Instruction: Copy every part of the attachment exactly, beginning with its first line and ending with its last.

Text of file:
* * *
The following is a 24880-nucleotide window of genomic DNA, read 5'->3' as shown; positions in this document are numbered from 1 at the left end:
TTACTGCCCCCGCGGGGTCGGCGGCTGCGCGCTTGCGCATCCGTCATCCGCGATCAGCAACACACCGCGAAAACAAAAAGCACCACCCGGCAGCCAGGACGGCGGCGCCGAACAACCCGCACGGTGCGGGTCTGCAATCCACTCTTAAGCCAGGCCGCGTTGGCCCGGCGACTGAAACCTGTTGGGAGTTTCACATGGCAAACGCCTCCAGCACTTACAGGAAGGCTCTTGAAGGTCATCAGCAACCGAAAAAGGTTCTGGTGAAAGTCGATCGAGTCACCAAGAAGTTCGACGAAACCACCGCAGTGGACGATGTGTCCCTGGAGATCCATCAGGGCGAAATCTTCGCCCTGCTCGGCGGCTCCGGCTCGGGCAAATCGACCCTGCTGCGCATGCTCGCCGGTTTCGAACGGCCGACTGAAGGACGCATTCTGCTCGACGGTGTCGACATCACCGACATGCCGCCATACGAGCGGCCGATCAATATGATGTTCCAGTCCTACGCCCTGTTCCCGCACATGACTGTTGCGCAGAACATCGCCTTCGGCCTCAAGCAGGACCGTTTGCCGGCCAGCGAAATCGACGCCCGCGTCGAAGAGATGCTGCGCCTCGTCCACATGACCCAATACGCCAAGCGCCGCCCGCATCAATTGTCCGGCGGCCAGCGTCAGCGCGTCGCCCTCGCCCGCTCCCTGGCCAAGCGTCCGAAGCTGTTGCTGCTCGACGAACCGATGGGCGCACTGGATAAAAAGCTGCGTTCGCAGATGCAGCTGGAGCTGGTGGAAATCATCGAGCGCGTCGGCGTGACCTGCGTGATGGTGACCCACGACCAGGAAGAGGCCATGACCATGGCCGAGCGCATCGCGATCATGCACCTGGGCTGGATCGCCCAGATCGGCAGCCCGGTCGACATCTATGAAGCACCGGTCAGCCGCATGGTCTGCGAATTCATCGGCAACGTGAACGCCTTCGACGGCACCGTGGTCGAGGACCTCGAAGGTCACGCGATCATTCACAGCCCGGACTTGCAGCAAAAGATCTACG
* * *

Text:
The following is a 24880-nucleotide window of genomic DNA, read 5'->3' as shown; positions in this document are numbered from 1 at the left end:
TTACTGCCCCCGCGGGGTCGGCGGCTGCGCGCTTGCGCATCCGTCATCCGCGATCAGCAACACACCGCGAAAACAAAAAGCACCACCCGGCAGCCAGGACGGCGGCGCCGAACAACCCGCACGGTGCGGGTCTGCAATCCACTCTTAAGCCAGGCCGCGTTGGCCCGGCGACTGAAACCTGTTGGGAGTTTCACATGGCAAACGCCTCCAGCACTTACAGGAAGGCTCTTGAAGGTCATCAGCAACCGAAAAAGGTTCTGGTGAAAGTCGATCGAGTCACCAAGAAGTTCGACGAAACCACCGCAGTGGACGATGTGTCCCTGGAGATCCATCAGGGCGAAATCTTCGCCCTGCTCGGCGGCTCCGGCTCGGGCAAATCGACCCTGCTGCGCATGCTCGCCGGTTTCGAACGGCCGACTGAAGGACGCATTCTGCTCGACGGTGTCGACATCACCGACATGCCGCCATACGAGCGGCCGATCAATATGATGTTCCAGTCCTACGCCCTGTTCCCGCACATGACTGTTGCGCAGAACATCGCCTTCGGCCTCAAGCAGGACCGTTTGCCGGCCAGCGAAATCGACGCCCGCGTCGAAGAGATGCTGCGCCTCGTCCACATGACCCAATACGCCAAGCGCCGCCCGCATCAATTGTCCGGCGGCCAGCGTCAGCGCGTCGCCCTCGCCCGCTCCCTGGCCAAGCGTCCGAAGCTGTTGCTGCTCGACGAACCGATGGGCGCACTGGATAAAAAGCTGCGTTCGCAGATGCAGCTGGAGCTGGTGGAAATCATCGAGCGCGTCGGCGTGACCTGCGTGATGGTGACCCACGACCAGGAAGAGGCCATGACCATGGCCGAGCGCATCGCGATCATGCACCTGGGCTGGATCGCCCAGATCGGCAGCCCGGTCGACATCTATGAAGCACCGGTCAGCCGCATGGTCTGCGAATTCATCGGCAACGTGAACGCCTTCGACGGCACCGTGGTCGAGGACCTCGAAGGTCACGCGATCATTCACAGCCCGGACTTGCAGCAAAAGATCTACG